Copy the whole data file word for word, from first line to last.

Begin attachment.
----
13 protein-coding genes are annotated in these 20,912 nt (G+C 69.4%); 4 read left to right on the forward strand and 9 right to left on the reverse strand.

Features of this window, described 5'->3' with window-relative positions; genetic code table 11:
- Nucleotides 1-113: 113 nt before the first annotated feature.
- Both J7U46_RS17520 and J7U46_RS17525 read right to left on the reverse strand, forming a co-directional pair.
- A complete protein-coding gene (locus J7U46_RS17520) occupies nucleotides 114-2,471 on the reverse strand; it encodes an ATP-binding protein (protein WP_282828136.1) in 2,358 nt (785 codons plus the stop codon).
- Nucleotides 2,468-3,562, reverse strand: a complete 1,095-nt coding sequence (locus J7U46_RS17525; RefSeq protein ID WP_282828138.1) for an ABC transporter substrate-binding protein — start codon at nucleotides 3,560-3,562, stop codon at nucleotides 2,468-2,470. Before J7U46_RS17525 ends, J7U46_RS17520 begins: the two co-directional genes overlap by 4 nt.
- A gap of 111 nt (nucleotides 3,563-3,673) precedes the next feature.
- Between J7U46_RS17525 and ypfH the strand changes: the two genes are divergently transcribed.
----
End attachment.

13 protein-coding genes are annotated in these 20,912 nt (G+C 69.4%); 4 read left to right on the forward strand and 9 right to left on the reverse strand.

Features of this window, described 5'->3' with window-relative positions; genetic code table 11:
- Nucleotides 1-113: 113 nt before the first annotated feature.
- Both J7U46_RS17520 and J7U46_RS17525 read right to left on the reverse strand, forming a co-directional pair.
- A complete protein-coding gene (locus J7U46_RS17520) occupies nucleotides 114-2,471 on the reverse strand; it encodes an ATP-binding protein (protein WP_282828136.1) in 2,358 nt (785 codons plus the stop codon).
- Nucleotides 2,468-3,562, reverse strand: a complete 1,095-nt coding sequence (locus J7U46_RS17525; RefSeq protein ID WP_282828138.1) for an ABC transporter substrate-binding protein — start codon at nucleotides 3,560-3,562, stop codon at nucleotides 2,468-2,470. Before J7U46_RS17525 ends, J7U46_RS17520 begins: the two co-directional genes overlap by 4 nt.
- A gap of 111 nt (nucleotides 3,563-3,673) precedes the next feature.
- Between J7U46_RS17525 and ypfH the strand changes: the two genes are divergently transcribed.